(Bloomberg) -- Russian incomes in the second quarter plunged by the most since the country’s 1998 default as the economy of the world’s biggest energy exporter took a double blow from the pandemic and slump in global oil demand.
Real disposable incomes fell 8% between April and June compared with a year ago, the Federal Statistics Service reported Friday. Data for the first quarter, which earlier showed a drop, were revised up to a 1.2% increase.
“This situation with incomes is pointing to a lot of problems,” said Evgeny Nadorshin, chief economist at PF Capital in Moscow. “If incomes don’t recover, the economy may also fail to bounce back.”
The slump, which follows years of falling or stagnating living standards, is one of the biggest challenges faced by President Vladimir Putin as he paves the way to extending his two-decade rule. The coronavirus upended a plan to boost spending on social projects this year, with completion of the so-called National Projects likely pushed back until 2030.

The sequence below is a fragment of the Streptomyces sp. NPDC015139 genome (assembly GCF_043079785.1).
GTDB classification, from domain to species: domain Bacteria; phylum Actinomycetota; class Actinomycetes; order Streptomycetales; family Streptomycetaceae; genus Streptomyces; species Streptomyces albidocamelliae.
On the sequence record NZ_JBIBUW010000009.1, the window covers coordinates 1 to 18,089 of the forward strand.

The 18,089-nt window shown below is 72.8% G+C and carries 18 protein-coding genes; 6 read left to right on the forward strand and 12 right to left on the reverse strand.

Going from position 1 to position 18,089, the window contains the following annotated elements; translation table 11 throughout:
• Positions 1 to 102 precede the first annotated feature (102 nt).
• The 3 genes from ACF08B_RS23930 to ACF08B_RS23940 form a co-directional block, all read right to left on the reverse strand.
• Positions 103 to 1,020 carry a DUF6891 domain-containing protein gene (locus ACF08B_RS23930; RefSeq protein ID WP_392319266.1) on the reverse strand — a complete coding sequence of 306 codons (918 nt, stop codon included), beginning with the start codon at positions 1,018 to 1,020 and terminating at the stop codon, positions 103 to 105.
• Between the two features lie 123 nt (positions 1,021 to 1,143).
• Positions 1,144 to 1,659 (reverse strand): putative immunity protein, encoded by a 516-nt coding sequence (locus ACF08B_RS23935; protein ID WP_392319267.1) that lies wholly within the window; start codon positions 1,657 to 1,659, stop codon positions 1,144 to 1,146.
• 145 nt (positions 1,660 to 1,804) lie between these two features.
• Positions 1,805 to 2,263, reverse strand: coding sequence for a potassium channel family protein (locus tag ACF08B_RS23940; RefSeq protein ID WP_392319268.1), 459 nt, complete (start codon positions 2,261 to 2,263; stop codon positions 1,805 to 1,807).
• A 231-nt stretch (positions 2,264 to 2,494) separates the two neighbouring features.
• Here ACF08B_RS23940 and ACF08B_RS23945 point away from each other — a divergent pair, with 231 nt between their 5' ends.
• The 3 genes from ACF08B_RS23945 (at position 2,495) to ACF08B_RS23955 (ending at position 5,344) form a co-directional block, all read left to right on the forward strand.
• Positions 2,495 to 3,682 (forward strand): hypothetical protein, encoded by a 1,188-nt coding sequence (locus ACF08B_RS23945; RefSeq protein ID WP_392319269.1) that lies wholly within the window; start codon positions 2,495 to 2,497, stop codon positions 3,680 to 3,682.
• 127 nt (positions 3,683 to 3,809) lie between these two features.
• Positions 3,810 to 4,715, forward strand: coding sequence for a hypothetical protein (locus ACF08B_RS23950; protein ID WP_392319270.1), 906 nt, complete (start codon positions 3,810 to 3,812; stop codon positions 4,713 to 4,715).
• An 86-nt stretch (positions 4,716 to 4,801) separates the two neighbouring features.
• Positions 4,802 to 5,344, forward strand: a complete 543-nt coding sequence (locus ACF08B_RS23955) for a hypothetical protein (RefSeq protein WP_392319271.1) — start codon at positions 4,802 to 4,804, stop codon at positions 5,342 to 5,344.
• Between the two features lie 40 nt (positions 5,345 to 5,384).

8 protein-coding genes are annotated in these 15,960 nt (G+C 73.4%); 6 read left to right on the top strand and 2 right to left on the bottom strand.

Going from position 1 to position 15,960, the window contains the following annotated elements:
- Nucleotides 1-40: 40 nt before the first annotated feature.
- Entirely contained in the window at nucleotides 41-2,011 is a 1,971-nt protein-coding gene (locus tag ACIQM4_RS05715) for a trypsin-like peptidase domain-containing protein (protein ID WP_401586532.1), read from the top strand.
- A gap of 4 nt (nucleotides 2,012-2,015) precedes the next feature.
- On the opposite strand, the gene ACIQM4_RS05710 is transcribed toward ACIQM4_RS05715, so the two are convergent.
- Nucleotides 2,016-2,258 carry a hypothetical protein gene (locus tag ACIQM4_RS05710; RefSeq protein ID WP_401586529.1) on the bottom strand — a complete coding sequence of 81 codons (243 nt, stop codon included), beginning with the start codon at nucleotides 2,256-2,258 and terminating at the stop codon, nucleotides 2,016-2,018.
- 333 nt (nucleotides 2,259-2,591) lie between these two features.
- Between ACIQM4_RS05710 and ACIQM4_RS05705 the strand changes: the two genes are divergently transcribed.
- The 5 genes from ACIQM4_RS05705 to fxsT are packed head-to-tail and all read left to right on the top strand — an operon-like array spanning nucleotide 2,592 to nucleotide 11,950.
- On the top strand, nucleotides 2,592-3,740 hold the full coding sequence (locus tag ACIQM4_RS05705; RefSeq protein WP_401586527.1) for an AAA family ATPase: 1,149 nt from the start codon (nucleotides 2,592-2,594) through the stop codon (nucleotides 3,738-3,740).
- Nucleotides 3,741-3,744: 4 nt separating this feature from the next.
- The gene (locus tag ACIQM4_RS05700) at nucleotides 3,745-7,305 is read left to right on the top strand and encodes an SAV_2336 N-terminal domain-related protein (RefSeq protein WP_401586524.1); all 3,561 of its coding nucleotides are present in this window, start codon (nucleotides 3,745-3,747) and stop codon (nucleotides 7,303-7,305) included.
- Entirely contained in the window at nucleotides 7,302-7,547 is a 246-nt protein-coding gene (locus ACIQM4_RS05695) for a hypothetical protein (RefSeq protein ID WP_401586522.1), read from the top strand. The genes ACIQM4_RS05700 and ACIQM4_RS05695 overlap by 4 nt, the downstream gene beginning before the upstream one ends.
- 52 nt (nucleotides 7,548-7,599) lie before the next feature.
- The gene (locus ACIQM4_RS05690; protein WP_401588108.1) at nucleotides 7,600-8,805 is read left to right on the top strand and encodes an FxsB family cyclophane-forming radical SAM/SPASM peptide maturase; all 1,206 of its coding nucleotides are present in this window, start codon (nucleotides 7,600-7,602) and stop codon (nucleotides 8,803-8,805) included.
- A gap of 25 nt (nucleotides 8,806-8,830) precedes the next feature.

The plunge hammered retail sales, which fell 7.7% in June after a 19% drop in April. Wages rebounded in May after a drop in April, climbing 1%. Unemployment edged up to 6.2% in June from 6.1% in May.
What Our Economists Say:
“The worst is over, but the rebound in demand faces a low ceiling until the virus is under control. Even then, persistent weakness in incomes is likely to weigh on consumption.”
--Scott Johnson, Bloomberg Economics
Industrial production contracted for a third month in June even as lockdown measures were being lifted in many regions, falling 9.4% from a year before, after a 9.6% drop in May, the statistics agency reported Thursday. The economy overall may shrink 6% this year, according to the World Bank.
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